Britain revokes Egypt export licences following civilian deaths
19 July 2013 Last updated at 16:13 Share this pageEmailPrint
UK revokes Egypt export licences after civilian deaths
UK Business Secretary Vince Cable has revoked five export licences for Egypt amid concerns over the deaths of civilian protesters.
The licences covered equipment destined for the Egyptian army or police and included machine gun components.
Mr Cable said the UK was reviewing the licences amid violence following the ousting of President Mohammed Morsi.
On Thursday, Egypt’s interim president vowed to protect the country from “chaos and violence”.
The licences revoked by the UK include components for armoured personnel carriers, radio equipment, machine gun components, components for tracked armoured infantry vehicles and communications equipment for tanks.
Mr Cable said he had taken the decision after getting advice from the Foreign Office.
“We are deeply concerned about the situation in Egypt and the events which have led to the deaths of protesters.
“All licences for exports of controlled goods to Egypt have been assessed on a case-by-case basis against a range of internationally agreed, stringent criteria which take into account the circumstances at the time the licence application was made.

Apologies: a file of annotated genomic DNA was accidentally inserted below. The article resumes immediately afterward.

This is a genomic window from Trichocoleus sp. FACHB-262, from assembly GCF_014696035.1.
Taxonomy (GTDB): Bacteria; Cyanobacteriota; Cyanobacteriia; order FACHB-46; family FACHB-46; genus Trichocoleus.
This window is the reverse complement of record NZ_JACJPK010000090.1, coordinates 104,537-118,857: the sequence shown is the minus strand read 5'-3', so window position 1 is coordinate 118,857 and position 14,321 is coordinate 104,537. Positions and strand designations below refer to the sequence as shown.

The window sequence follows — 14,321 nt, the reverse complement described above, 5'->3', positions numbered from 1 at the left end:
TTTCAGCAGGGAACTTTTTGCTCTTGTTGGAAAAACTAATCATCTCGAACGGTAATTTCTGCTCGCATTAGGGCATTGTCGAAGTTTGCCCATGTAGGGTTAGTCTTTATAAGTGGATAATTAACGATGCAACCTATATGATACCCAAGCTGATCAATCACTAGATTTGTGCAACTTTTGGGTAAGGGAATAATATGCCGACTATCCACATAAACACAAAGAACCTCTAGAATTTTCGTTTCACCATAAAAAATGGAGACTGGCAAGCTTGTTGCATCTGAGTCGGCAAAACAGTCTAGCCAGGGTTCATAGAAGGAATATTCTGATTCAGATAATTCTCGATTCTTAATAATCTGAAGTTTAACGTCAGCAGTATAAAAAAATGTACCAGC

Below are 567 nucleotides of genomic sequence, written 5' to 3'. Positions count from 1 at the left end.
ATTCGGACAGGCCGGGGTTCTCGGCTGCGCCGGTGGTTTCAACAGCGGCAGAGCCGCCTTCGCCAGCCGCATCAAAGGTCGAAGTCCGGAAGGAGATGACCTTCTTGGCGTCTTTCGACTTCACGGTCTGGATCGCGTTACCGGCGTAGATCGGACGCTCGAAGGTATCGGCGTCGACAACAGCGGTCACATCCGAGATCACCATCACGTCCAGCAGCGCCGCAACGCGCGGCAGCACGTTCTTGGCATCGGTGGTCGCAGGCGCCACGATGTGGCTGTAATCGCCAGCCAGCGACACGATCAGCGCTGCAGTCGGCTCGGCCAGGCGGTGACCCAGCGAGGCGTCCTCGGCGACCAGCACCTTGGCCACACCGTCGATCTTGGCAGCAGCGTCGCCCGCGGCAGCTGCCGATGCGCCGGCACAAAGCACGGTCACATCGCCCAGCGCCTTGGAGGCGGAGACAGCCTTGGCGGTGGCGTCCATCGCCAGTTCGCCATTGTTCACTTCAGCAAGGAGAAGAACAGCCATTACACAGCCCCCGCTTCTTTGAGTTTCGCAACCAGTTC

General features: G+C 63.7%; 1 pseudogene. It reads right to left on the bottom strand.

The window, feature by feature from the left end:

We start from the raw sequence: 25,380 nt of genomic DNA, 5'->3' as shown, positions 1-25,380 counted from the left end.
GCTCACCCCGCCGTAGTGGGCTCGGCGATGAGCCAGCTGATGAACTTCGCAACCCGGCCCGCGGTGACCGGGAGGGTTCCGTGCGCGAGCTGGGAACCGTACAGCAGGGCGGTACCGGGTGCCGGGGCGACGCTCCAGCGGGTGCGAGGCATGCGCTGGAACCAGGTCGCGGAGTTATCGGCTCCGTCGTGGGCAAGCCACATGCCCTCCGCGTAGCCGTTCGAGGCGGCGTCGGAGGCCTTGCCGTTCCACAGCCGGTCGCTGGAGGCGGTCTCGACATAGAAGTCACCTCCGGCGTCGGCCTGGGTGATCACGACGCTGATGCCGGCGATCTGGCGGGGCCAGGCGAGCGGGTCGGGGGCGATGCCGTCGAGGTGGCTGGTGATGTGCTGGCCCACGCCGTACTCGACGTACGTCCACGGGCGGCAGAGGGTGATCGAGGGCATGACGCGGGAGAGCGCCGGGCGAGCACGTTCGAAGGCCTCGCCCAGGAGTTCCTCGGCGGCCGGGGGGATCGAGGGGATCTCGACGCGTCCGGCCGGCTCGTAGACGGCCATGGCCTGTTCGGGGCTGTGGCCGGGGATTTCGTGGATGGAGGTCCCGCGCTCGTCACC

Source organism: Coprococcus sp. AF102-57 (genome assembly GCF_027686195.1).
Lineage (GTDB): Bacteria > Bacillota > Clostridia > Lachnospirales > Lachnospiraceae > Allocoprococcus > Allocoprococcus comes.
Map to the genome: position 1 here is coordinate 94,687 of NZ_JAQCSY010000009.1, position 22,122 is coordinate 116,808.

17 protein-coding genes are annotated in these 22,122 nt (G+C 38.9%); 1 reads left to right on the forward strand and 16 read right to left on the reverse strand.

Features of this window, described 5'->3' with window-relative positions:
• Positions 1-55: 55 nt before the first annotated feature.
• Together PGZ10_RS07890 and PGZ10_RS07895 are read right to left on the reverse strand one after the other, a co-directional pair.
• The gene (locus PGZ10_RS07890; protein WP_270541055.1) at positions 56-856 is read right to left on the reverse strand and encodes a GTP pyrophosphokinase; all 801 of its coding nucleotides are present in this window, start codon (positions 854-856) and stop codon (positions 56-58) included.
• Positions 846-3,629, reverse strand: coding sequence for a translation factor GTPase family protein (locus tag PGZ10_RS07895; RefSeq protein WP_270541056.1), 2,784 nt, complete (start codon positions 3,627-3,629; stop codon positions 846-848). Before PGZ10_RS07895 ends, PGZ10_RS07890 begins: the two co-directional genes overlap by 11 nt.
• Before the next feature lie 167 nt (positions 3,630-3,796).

“However, as a result of the changing situation in Egypt we have conducted a review of UK export licences to this country.
“Whilst we have no reports of British equipment being used in the unrest in Egypt we have taken the decision to revoke five licences.”
Earlier this week, a report by a committee of MPs revealed that there were 134 valid licences for the export of more than £59m worth of strategically controlled goods to Egypt.
Mr Cable said future licence applications for Egypt would be assessed depending on the situation in the country.
He said: “The long-standing UK position is clear – we will not grant export licences where we judge there is a clear risk the goods might be used for internal repression, provoke or prolong conflict within a country, be used aggressively against another country or risk our national security.”
Dozens of civilians are reported to have been killed in the protests which followed the ousting of Mohammed Morsi as president by the Egyptian army.
Mr Morsi was relieved of power on 3 July in what his supporters have said was a military coup.
The army, however, said it was fulfilling the demands of the people after mass anti-Morsi protests.